Stateline | Legislative News in Brief




Puppy with food1. Zombies With Addresses

There’s hope in the battle against zombies—zombie properties, that is, those vacant, often abandoned homes wasting away in foreclosure. A new Ohio law reduces the foreclosure process to as little as six months. It may be a model for other states. Supporters say the law safeguards owners’ property rights by requiring the presence of three of 11 factors—disconnected utilities, boarded-up or broken windows, unlocked doors, accumulated trash and vandalism, among them—before foreclosure can begin. As of September, nearly 5 percent of U.S. residential properties—more than 18,000 homes—in foreclosure were also vacant, according to RealtyTrac, which follows housing data. States with the most zombies were New Jersey (3,698), New York (3,556), Florida (2,528), Illinois (1,018) and Ohio (999).

2. Whisker Whiz

Lots of kids love their pets. But Rob Macmillan has a special place in his heart for the animals that end up in shelters. For the last two years, the 10-year-old, who lives with his family near Atlanta, has collected food and supplies for people who can’t afford to care for their pets. He profiles adoptable cats and dogs in a monthly magazine column and, through his website,, advocates for the adoption of shelter pets. He recently discovered an ally: Georgia Representative Joe Wilkinson (R), who sponsored successful legislation this year designating the “adoptable dog” as the official state dog. Rob now has an idea for legislators across the country: “How about we try to make the state dog of all the states that don’t have a state dog a shelter dog?” he wrote in an email to NCSL.

3. Gaps in Business Ownership

Among the highlights of the Census Bureau’s inaugural Annual Survey of Entrepreneurs is a look at how women, minorities and veterans are doing in the world of business. Women, who represent just over half the U.S. population, owned about 1 in 5 of the nation’s 5.4 million companies with paid employees in 2014. Women owned 1.1 million employer firms; that’s 19.4 percent, and about a quarter of those (254,260) were minority-owned. Of the minority-women-owned employer companies, more than half were Asian-owned. Minorities owned 949,318 firms with paid employees, or 17.5 percent, and veterans owned 405,235, or 7.5 percent.4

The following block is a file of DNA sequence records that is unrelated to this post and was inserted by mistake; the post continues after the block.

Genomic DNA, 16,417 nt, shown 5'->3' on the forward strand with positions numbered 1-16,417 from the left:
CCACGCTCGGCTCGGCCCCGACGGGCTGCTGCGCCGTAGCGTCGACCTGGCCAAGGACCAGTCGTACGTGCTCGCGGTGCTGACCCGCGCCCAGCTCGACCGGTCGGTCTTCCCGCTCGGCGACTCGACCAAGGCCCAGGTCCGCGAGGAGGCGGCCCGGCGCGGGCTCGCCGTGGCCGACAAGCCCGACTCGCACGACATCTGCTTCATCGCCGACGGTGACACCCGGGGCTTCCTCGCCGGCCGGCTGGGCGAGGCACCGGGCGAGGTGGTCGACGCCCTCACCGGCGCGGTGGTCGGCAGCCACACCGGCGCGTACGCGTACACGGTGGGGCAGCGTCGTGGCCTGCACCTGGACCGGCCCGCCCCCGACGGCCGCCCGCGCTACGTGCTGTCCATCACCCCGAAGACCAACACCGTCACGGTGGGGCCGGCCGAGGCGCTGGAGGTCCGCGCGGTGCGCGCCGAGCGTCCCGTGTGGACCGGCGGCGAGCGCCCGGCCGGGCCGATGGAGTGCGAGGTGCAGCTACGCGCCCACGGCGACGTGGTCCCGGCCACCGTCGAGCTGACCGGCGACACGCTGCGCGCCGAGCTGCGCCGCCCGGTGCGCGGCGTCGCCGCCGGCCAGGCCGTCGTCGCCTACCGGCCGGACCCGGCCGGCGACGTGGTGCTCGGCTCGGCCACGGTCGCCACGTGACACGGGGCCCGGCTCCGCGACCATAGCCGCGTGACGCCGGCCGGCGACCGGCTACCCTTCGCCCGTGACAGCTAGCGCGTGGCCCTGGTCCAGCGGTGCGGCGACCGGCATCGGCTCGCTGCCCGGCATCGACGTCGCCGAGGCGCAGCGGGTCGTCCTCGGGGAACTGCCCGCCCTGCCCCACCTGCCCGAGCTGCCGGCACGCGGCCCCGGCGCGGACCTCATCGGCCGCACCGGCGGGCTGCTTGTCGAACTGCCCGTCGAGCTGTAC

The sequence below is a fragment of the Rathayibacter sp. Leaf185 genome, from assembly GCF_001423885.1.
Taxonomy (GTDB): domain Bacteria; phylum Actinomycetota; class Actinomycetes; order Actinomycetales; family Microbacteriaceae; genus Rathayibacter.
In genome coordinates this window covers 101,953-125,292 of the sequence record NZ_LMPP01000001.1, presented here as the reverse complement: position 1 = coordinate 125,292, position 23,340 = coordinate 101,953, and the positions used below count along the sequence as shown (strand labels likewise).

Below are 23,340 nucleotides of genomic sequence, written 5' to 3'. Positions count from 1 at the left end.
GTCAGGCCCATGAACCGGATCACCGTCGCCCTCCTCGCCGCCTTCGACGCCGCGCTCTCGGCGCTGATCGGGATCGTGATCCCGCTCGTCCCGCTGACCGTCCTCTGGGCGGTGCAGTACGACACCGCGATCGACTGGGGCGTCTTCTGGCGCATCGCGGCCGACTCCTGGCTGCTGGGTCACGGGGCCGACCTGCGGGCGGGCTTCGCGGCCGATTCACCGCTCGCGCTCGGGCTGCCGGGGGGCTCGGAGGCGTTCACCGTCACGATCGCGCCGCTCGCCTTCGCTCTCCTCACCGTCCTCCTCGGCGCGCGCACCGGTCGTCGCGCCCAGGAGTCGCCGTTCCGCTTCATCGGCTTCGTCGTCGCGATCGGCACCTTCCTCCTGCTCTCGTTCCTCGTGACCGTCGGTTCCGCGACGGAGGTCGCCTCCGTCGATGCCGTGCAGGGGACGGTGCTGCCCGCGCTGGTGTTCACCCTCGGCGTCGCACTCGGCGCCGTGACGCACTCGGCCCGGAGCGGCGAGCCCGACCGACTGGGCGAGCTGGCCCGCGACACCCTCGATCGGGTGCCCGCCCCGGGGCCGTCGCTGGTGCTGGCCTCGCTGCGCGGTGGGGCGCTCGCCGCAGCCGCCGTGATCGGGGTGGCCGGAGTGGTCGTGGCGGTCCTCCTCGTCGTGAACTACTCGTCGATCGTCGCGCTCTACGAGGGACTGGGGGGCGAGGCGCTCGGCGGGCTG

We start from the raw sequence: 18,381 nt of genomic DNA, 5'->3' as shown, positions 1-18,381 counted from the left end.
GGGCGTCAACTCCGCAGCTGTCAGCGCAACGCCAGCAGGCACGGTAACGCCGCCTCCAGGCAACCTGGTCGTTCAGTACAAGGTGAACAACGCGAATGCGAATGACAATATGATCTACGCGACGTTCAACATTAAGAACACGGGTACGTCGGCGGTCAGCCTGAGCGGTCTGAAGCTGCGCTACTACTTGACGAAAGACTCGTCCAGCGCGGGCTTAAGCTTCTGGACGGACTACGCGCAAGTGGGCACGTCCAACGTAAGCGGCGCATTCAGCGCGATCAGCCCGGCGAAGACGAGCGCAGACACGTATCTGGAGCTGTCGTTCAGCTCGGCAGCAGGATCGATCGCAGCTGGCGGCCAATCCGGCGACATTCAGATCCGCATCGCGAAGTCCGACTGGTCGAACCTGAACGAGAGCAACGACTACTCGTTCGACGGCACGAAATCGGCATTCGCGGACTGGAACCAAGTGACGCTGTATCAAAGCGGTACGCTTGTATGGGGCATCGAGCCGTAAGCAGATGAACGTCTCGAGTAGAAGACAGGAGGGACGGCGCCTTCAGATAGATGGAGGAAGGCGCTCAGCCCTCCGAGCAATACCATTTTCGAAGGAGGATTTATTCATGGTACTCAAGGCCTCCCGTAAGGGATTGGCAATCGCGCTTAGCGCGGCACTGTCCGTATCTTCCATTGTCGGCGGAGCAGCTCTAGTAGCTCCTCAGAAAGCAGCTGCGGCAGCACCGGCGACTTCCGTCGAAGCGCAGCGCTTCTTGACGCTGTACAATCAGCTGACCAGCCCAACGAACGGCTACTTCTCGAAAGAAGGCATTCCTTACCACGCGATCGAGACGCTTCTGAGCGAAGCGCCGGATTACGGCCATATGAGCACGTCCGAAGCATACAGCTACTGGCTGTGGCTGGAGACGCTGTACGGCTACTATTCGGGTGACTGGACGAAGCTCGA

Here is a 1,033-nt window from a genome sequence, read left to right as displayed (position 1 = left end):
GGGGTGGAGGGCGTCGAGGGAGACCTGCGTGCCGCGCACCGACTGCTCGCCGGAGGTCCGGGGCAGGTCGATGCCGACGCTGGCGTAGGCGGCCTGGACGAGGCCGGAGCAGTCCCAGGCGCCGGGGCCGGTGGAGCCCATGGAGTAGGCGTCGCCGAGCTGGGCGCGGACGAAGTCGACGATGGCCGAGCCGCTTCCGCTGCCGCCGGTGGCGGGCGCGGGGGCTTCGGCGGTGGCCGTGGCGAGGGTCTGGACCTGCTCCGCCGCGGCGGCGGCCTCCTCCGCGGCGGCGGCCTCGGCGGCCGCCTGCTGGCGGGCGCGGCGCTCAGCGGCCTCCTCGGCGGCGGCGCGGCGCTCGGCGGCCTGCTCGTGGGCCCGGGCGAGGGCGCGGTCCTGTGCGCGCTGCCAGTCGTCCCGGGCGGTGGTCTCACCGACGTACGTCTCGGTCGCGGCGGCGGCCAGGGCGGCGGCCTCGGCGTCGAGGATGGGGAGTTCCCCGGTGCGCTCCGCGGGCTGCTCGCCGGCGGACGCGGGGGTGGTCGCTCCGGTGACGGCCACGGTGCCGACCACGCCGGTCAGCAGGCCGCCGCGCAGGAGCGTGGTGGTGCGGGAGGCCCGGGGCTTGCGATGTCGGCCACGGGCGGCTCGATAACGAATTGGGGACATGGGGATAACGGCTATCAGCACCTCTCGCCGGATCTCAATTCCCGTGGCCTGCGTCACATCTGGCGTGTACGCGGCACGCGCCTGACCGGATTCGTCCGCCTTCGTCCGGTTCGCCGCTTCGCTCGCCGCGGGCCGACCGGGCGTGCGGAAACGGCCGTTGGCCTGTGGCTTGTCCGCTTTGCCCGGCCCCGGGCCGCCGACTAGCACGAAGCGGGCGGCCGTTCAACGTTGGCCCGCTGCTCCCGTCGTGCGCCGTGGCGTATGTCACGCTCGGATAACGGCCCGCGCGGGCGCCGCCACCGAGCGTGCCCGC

4. Hospital Sticker Shock

It’s a surprise no one just home from the hospital wants to get. After carefully choosing a facility in your insurer’s network, you receive a bill from a provider who works at the facility but is outside the network. It happens more often than you might think. In California, for example, nearly 1 in 4 patients treated at a hospital in the previous two years said they’d received an unexpected bill from an out-of-network provider, according to a 2015 Consumers Union survey. A new law in the Golden State limits what patients owe to no more than what they would have paid an in-network provider. Physicians’ pay is set at the amount the insurer normally pays a doctor on contract for such services or 125 percent of the Medicare rate, whichever is greater. Doctors may appeal disputes to an independent third party. The Consumers Union predicts other states will follow California’s lead next year.

5. 400 Years Young

Mark your calendars for 2019, when Virginia will celebrate 400 years of representative democracy with “American Evolution,” a series of events and projects commemorating America’s ideals—self-government, diversity, opportunity—and engaging citizens, legislators and global leaders alike. It was in 1619 that the first legislature in the New World met in a church in Jamestown, Virginia. Called the General Assembly, its purpose was to pass laws and improve management of the settlement, which was established in 1607. Virginia House Majority Leader Kirkland Cox (R) and Senate Majority Leader Thomas Norment Jr. (R) are co-chairmen of the upcoming commemoration. Other assembly members and their clerks make up the steering committee. NCSL’s Trust for Representative Democracy, which will serve as a public partner to some of the events, will provide more information as the anniversary approaches.